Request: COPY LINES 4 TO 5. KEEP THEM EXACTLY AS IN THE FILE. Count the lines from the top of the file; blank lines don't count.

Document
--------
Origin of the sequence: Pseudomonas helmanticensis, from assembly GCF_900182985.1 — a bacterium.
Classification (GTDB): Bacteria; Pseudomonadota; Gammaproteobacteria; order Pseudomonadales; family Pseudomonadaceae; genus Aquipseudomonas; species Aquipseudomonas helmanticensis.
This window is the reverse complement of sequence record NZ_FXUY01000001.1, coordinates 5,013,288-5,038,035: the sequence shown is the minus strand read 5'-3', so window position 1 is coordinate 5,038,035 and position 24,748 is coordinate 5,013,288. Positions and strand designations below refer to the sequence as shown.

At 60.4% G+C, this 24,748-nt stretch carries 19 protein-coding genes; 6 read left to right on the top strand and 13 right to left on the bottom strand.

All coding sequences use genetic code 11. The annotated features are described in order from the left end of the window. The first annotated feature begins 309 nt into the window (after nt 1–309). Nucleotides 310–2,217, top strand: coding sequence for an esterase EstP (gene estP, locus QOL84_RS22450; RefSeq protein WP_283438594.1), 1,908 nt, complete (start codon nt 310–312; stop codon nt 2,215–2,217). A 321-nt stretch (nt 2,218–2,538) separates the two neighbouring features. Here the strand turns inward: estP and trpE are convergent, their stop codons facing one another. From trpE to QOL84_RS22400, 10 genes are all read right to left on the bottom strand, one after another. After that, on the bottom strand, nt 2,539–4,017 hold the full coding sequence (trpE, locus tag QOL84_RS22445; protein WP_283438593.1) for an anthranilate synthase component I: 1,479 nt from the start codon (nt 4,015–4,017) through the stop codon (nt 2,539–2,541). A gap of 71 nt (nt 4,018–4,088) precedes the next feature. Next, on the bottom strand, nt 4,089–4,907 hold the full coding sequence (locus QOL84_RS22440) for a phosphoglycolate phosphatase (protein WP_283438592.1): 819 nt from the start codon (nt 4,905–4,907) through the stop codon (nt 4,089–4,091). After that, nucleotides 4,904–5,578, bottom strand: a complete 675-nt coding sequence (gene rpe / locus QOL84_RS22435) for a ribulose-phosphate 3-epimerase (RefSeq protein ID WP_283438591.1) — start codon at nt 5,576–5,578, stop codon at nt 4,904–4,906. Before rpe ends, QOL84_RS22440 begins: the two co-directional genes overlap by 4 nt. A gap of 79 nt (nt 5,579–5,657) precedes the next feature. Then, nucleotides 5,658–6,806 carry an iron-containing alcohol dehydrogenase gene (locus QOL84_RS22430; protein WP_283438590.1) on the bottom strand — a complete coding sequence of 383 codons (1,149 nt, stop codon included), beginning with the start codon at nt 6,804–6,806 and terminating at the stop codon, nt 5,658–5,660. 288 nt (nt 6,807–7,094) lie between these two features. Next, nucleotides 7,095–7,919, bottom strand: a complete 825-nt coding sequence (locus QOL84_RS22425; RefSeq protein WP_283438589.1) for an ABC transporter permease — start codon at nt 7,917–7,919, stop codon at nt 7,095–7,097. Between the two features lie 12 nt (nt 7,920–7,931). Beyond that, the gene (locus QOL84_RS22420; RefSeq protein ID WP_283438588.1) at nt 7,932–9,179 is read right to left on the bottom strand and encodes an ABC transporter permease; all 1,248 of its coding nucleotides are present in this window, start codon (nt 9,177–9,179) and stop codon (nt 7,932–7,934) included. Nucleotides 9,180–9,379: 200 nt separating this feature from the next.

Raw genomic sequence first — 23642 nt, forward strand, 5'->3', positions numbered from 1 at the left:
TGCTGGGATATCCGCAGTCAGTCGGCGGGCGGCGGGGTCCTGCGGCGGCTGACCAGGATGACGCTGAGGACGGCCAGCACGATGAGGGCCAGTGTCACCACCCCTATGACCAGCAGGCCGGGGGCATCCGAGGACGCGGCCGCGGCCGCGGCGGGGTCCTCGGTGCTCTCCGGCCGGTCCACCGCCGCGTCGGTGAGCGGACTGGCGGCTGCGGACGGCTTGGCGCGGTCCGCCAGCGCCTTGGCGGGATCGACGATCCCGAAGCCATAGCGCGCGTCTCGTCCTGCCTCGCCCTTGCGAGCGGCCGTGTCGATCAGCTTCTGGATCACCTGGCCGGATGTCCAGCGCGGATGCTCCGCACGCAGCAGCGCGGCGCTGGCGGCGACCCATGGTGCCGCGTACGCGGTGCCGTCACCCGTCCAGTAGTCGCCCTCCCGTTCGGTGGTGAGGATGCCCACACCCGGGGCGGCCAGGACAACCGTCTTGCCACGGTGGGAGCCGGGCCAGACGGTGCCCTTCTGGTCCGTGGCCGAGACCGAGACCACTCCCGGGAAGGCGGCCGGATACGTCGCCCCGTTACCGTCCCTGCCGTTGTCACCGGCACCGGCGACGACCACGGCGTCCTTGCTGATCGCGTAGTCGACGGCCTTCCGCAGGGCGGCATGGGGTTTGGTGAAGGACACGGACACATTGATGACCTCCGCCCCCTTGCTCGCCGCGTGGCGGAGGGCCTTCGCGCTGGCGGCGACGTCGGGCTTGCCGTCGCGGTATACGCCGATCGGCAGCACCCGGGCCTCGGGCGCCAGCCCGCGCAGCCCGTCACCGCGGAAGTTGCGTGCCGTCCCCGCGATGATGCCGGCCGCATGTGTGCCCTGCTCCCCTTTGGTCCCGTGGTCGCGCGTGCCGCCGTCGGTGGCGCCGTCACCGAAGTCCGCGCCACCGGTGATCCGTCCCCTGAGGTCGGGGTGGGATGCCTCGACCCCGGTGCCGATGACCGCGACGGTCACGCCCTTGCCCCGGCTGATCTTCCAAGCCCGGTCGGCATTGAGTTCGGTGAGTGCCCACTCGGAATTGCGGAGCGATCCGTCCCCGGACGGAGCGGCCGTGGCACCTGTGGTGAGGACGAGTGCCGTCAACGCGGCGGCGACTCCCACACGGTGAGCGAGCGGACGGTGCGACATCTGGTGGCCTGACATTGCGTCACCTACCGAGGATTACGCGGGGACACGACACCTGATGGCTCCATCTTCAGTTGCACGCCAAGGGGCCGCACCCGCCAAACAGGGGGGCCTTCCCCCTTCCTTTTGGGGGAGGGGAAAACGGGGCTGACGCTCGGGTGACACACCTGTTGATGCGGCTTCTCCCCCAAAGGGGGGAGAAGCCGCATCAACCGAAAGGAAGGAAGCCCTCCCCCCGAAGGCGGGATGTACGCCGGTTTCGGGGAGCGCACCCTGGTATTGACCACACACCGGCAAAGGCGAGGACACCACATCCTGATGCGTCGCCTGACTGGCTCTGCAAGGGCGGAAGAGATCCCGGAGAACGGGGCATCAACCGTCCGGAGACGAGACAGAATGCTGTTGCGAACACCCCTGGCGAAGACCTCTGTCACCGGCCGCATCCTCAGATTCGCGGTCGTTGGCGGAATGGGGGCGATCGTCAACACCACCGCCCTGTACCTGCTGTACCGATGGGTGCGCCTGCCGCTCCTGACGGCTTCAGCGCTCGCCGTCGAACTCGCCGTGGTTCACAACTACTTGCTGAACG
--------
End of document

At 60.4% G+C, this 24,748-nt stretch carries 19 protein-coding genes; 6 read left to right on the top strand and 13 right to left on the bottom strand.

All coding sequences use genetic code 11. The annotated features are described in order from the left end of the window. The first annotated feature begins 309 nt into the window (after nt 1–309). Nucleotides 310–2,217, top strand: coding sequence for an esterase EstP (gene estP, locus QOL84_RS22450; RefSeq protein WP_283438594.1), 1,908 nt, complete (start codon nt 310–312; stop codon nt 2,215–2,217). A 321-nt stretch (nt 2,218–2,538) separates the two neighbouring features. Here the strand turns inward: estP and trpE are convergent, their stop codons facing one another. From trpE to QOL84_RS22400, 10 genes are all read right to left on the bottom strand, one after another. After that, on the bottom strand, nt 2,539–4,017 hold the full coding sequence (trpE, locus tag QOL84_RS22445; protein WP_283438593.1) for an anthranilate synthase component I: 1,479 nt from the start codon (nt 4,015–4,017) through the stop codon (nt 2,539–2,541). A gap of 71 nt (nt 4,018–4,088) precedes the next feature. Next, on the bottom strand, nt 4,089–4,907 hold the full coding sequence (locus QOL84_RS22440) for a phosphoglycolate phosphatase (protein WP_283438592.1): 819 nt from the start codon (nt 4,905–4,907) through the stop codon (nt 4,089–4,091). After that, nucleotides 4,904–5,578, bottom strand: a complete 675-nt coding sequence (gene rpe / locus QOL84_RS22435) for a ribulose-phosphate 3-epimerase (RefSeq protein ID WP_283438591.1) — start codon at nt 5,576–5,578, stop codon at nt 4,904–4,906. Before rpe ends, QOL84_RS22440 begins: the two co-directional genes overlap by 4 nt. A gap of 79 nt (nt 5,579–5,657) precedes the next feature. Then, nucleotides 5,658–6,806 carry an iron-containing alcohol dehydrogenase gene (locus QOL84_RS22430; protein WP_283438590.1) on the bottom strand — a complete coding sequence of 383 codons (1,149 nt, stop codon included), beginning with the start codon at nt 6,804–6,806 and terminating at the stop codon, nt 5,658–5,660. 288 nt (nt 6,807–7,094) lie between these two features. Next, nucleotides 7,095–7,919, bottom strand: a complete 825-nt coding sequence (locus QOL84_RS22425; RefSeq protein WP_283438589.1) for an ABC transporter permease — start codon at nt 7,917–7,919, stop codon at nt 7,095–7,097. Between the two features lie 12 nt (nt 7,920–7,931). Beyond that, the gene (locus QOL84_RS22420; RefSeq protein ID WP_283438588.1) at nt 7,932–9,179 is read right to left on the bottom strand and encodes an ABC transporter permease; all 1,248 of its coding nucleotides are present in this window, start codon (nt 9,177–9,179) and stop codon (nt 7,932–7,934) included. Nucleotides 9,180–9,379: 200 nt separating this feature from the next.